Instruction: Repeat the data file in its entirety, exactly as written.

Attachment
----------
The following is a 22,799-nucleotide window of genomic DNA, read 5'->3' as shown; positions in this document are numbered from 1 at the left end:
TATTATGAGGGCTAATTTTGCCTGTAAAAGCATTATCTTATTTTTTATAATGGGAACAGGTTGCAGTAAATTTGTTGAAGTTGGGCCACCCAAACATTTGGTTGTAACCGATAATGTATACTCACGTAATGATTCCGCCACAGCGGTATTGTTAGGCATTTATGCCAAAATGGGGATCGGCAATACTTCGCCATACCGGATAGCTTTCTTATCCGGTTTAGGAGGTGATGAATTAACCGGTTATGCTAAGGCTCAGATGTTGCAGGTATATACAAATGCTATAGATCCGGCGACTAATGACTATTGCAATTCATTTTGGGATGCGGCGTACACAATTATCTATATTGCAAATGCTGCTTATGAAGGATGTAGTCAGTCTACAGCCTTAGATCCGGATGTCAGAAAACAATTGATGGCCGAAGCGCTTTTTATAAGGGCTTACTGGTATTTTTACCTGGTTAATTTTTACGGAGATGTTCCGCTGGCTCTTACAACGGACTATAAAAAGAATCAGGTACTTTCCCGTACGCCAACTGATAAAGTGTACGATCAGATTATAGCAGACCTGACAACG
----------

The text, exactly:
The following is a 22,799-nucleotide window of genomic DNA, read 5'->3' as shown; positions in this document are numbered from 1 at the left end:
TATTATGAGGGCTAATTTTGCCTGTAAAAGCATTATCTTATTTTTTATAATGGGAACAGGTTGCAGTAAATTTGTTGAAGTTGGGCCACCCAAACATTTGGTTGTAACCGATAATGTATACTCACGTAATGATTCCGCCACAGCGGTATTGTTAGGCATTTATGCCAAAATGGGGATCGGCAATACTTCGCCATACCGGATAGCTTTCTTATCCGGTTTAGGAGGTGATGAATTAACCGGTTATGCTAAGGCTCAGATGTTGCAGGTATATACAAATGCTATAGATCCGGCGACTAATGACTATTGCAATTCATTTTGGGATGCGGCGTACACAATTATCTATATTGCAAATGCTGCTTATGAAGGATGTAGTCAGTCTACAGCCTTAGATCCGGATGTCAGAAAACAATTGATGGCCGAAGCGCTTTTTATAAGGGCTTACTGGTATTTTTACCTGGTTAATTTTTACGGAGATGTTCCGCTGGCTCTTACAACGGACTATAAAAAGAATCAGGTACTTTCCCGTACGCCAACTGATAAAGTGTACGATCAGATTATAGCAGACCTGACAACG